Scientists discover new effective pain relief in Australian fungus

In a new study, researchers found an Australian fungus could provide effective pain relief and the potential for a safer less addictive drug.

It may help develop an opioid alternative and address the opioid epidemic of deaths by overdose.

The research was done by an international team led by the University of Sydney and Queensland.

The fungus, a previously unknown Penicillium sp, was sampled from an estuary in Tasmania’s pristine Huon Valley.

The analysis revealed a set of uniquely shaped tetrapeptides mimicking endomophins; drug companies have invested several hundred million dollars in the hope of such a find.

The team then developed this into a new opioid type considered a gold standard but with fewer side-effects and created an effective analgesic for pain relief in the laboratory.

A patent application has been filed in Australia and further research, to confirm whether a new drug is in the making, is expected to be finalized in a couple of months.

The team says their findings were on the back of a decades-long search for such a holy grail of potential pain relief.

From the fungus, the researchers discovered three versions of tetrapeptides, a chain of four amino acids (the ‘molecular building blocks of life) joined by peptide bonds.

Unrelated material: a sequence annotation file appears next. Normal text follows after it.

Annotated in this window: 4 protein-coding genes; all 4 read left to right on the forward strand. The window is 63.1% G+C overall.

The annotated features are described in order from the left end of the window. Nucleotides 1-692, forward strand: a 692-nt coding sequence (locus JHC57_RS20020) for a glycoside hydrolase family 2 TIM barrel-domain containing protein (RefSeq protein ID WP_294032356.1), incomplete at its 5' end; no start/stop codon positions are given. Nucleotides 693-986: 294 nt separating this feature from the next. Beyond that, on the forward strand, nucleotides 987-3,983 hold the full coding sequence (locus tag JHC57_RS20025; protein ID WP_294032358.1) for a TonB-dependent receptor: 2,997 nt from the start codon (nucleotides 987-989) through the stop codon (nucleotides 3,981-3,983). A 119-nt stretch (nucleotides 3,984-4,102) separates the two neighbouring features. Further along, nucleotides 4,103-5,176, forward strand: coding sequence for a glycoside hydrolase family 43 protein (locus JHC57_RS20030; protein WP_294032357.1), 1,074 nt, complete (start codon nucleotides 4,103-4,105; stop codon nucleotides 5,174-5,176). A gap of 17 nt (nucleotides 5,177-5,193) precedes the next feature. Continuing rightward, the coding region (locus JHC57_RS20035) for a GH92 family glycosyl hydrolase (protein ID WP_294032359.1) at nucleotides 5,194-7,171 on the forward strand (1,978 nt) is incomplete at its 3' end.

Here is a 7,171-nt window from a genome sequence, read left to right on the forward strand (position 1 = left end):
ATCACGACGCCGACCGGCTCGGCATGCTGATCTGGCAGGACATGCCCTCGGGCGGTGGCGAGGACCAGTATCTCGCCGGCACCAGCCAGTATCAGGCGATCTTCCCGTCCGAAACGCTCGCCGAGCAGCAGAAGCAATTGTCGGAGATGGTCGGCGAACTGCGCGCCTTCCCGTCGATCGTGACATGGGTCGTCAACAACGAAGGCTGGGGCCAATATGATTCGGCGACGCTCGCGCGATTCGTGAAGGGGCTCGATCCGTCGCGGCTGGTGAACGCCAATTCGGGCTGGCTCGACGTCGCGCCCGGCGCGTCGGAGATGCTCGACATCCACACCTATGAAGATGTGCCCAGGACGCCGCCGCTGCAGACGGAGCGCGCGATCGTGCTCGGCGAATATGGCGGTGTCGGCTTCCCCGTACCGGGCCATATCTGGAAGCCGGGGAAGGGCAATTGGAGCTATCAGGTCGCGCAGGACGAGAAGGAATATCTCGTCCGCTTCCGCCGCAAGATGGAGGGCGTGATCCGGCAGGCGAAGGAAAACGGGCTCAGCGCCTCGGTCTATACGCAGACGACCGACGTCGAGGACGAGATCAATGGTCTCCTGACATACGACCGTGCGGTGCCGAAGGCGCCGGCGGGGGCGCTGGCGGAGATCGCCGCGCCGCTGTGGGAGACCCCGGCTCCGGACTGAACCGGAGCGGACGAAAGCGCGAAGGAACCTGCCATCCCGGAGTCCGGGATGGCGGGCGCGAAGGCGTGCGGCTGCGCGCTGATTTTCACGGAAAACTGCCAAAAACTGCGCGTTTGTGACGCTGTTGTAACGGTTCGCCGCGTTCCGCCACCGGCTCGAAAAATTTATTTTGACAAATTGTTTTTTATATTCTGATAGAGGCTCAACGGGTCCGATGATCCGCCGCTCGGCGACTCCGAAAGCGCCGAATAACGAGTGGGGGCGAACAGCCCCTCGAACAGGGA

But it was their curious molecular structure that caught the researchers’ attention.

In some molecules, geometric orientation is referred to as chirality or ‘handedness’.

Molecules can be ‘left-handed’ or ‘right-handed’, mirror images of each other, but the way they are orientated makes a huge difference. In nature, almost all amino acids are ‘left-handed’ in shape.

There are exceptions in nature, with molecules twisted in the ‘right hand’ orientation, but this is extremely rare in mammals. The ones that were found in the fungus were twisted in this unusual way.

The team says no one had ever pulled anything out of nature, anything more ancient than a vertebrate that seemed to act on opiate receptors.

The sample that prompted the research had been taken from the Tasmanian estuary as part of a program.

If their follow-up testing is successful, as with any drug discovery, it could be a decade before this would result in a new medication available for purchase by the public.

One author of the study is Professor Macdonald Christie.

The study is published in PNAS.

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